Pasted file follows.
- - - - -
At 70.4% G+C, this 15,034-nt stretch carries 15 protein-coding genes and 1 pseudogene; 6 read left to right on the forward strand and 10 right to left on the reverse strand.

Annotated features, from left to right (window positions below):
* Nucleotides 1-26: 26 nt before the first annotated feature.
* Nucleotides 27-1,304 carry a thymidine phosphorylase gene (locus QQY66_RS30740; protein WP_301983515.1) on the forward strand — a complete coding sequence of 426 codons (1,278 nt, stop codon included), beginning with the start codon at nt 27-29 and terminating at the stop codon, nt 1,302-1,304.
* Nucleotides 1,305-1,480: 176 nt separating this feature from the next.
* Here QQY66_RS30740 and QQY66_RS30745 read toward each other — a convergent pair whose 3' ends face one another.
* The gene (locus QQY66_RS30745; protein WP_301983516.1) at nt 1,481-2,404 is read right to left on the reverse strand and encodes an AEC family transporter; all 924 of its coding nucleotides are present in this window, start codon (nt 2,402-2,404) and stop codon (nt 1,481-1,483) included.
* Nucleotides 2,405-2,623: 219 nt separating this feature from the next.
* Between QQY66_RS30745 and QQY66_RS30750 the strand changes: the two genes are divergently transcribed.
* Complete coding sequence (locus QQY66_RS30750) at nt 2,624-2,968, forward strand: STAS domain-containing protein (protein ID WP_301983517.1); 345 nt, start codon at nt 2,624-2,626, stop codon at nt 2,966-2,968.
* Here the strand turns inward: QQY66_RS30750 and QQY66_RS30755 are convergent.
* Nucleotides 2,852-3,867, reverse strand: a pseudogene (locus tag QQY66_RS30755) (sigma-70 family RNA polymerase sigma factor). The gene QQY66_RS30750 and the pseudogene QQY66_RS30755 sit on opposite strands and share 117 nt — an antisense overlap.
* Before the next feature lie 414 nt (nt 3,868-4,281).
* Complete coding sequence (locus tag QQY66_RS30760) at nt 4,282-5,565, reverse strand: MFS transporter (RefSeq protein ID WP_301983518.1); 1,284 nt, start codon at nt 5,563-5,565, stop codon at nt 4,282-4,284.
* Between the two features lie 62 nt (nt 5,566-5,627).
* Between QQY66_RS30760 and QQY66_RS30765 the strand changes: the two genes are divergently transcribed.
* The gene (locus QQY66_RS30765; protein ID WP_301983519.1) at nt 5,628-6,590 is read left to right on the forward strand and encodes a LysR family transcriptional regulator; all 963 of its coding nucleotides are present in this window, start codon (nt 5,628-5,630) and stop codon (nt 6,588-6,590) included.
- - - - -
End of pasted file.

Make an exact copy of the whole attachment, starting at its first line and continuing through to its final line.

At 70.4% G+C, this 15,034-nt stretch carries 15 protein-coding genes and 1 pseudogene; 6 read left to right on the forward strand and 10 right to left on the reverse strand.

Annotated features, from left to right (window positions below):
* Nucleotides 1-26: 26 nt before the first annotated feature.
* Nucleotides 27-1,304 carry a thymidine phosphorylase gene (locus QQY66_RS30740; protein WP_301983515.1) on the forward strand — a complete coding sequence of 426 codons (1,278 nt, stop codon included), beginning with the start codon at nt 27-29 and terminating at the stop codon, nt 1,302-1,304.
* Nucleotides 1,305-1,480: 176 nt separating this feature from the next.
* Here QQY66_RS30740 and QQY66_RS30745 read toward each other — a convergent pair whose 3' ends face one another.
* The gene (locus QQY66_RS30745; protein WP_301983516.1) at nt 1,481-2,404 is read right to left on the reverse strand and encodes an AEC family transporter; all 924 of its coding nucleotides are present in this window, start codon (nt 2,402-2,404) and stop codon (nt 1,481-1,483) included.
* Nucleotides 2,405-2,623: 219 nt separating this feature from the next.
* Between QQY66_RS30745 and QQY66_RS30750 the strand changes: the two genes are divergently transcribed.
* Complete coding sequence (locus QQY66_RS30750) at nt 2,624-2,968, forward strand: STAS domain-containing protein (protein ID WP_301983517.1); 345 nt, start codon at nt 2,624-2,626, stop codon at nt 2,966-2,968.
* Here the strand turns inward: QQY66_RS30750 and QQY66_RS30755 are convergent.
* Nucleotides 2,852-3,867, reverse strand: a pseudogene (locus tag QQY66_RS30755) (sigma-70 family RNA polymerase sigma factor). The gene QQY66_RS30750 and the pseudogene QQY66_RS30755 sit on opposite strands and share 117 nt — an antisense overlap.
* Before the next feature lie 414 nt (nt 3,868-4,281).
* Complete coding sequence (locus tag QQY66_RS30760) at nt 4,282-5,565, reverse strand: MFS transporter (RefSeq protein ID WP_301983518.1); 1,284 nt, start codon at nt 5,563-5,565, stop codon at nt 4,282-4,284.
* Between the two features lie 62 nt (nt 5,566-5,627).
* Between QQY66_RS30760 and QQY66_RS30765 the strand changes: the two genes are divergently transcribed.
* The gene (locus QQY66_RS30765; protein ID WP_301983519.1) at nt 5,628-6,590 is read left to right on the forward strand and encodes a LysR family transcriptional regulator; all 963 of its coding nucleotides are present in this window, start codon (nt 5,628-5,630) and stop codon (nt 6,588-6,590) included.